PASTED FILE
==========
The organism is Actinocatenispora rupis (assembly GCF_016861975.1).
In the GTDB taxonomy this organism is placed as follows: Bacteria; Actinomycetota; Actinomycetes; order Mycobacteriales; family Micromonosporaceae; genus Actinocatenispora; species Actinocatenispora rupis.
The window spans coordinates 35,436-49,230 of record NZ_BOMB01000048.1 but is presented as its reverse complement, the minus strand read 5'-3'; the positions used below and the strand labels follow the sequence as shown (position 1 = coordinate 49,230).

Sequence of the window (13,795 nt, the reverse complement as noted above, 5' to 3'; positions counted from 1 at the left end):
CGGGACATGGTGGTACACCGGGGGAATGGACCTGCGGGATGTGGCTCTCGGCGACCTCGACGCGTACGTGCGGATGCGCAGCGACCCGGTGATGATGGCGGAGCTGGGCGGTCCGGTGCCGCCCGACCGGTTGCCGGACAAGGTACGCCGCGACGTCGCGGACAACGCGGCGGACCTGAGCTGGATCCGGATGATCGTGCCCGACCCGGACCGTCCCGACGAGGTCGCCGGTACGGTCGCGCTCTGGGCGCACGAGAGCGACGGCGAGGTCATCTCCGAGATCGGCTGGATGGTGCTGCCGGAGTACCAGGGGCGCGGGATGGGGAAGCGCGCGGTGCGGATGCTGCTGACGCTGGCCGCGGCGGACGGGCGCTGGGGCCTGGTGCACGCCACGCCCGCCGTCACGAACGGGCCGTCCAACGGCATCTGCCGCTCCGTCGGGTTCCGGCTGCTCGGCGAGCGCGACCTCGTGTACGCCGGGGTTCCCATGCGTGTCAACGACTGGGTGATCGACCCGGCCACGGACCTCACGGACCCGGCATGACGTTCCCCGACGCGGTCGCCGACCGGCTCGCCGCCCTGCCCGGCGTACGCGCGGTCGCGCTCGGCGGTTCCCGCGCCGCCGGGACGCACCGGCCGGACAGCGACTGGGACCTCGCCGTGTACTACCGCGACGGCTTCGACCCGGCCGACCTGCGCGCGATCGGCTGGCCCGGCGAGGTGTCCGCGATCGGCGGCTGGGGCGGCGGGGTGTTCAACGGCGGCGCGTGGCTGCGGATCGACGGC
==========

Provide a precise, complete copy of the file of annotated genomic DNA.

The organism is Actinocatenispora rupis (assembly GCF_016861975.1).
In the GTDB taxonomy this organism is placed as follows: Bacteria; Actinomycetota; Actinomycetes; order Mycobacteriales; family Micromonosporaceae; genus Actinocatenispora; species Actinocatenispora rupis.
The window spans coordinates 35,436-49,230 of record NZ_BOMB01000048.1 but is presented as its reverse complement, the minus strand read 5'-3'; the positions used below and the strand labels follow the sequence as shown (position 1 = coordinate 49,230).

Sequence of the window (13,795 nt, the reverse complement as noted above, 5' to 3'; positions counted from 1 at the left end):
CGGGACATGGTGGTACACCGGGGGAATGGACCTGCGGGATGTGGCTCTCGGCGACCTCGACGCGTACGTGCGGATGCGCAGCGACCCGGTGATGATGGCGGAGCTGGGCGGTCCGGTGCCGCCCGACCGGTTGCCGGACAAGGTACGCCGCGACGTCGCGGACAACGCGGCGGACCTGAGCTGGATCCGGATGATCGTGCCCGACCCGGACCGTCCCGACGAGGTCGCCGGTACGGTCGCGCTCTGGGCGCACGAGAGCGACGGCGAGGTCATCTCCGAGATCGGCTGGATGGTGCTGCCGGAGTACCAGGGGCGCGGGATGGGGAAGCGCGCGGTGCGGATGCTGCTGACGCTGGCCGCGGCGGACGGGCGCTGGGGCCTGGTGCACGCCACGCCCGCCGTCACGAACGGGCCGTCCAACGGCATCTGCCGCTCCGTCGGGTTCCGGCTGCTCGGCGAGCGCGACCTCGTGTACGCCGGGGTTCCCATGCGTGTCAACGACTGGGTGATCGACCCGGCCACGGACCTCACGGACCCGGCATGACGTTCCCCGACGCGGTCGCCGACCGGCTCGCCGCCCTGCCCGGCGTACGCGCGGTCGCGCTCGGCGGTTCCCGCGCCGCCGGGACGCACCGGCCGGACAGCGACTGGGACCTCGCCGTGTACTACCGCGACGGCTTCGACCCGGCCGACCTGCGCGCGATCGGCTGGCCCGGCGAGGTGTCCGCGATCGGCGGCTGGGGCGGCGGGGTGTTCAACGGCGGCGCGTGGCTGCGGATCGACGGC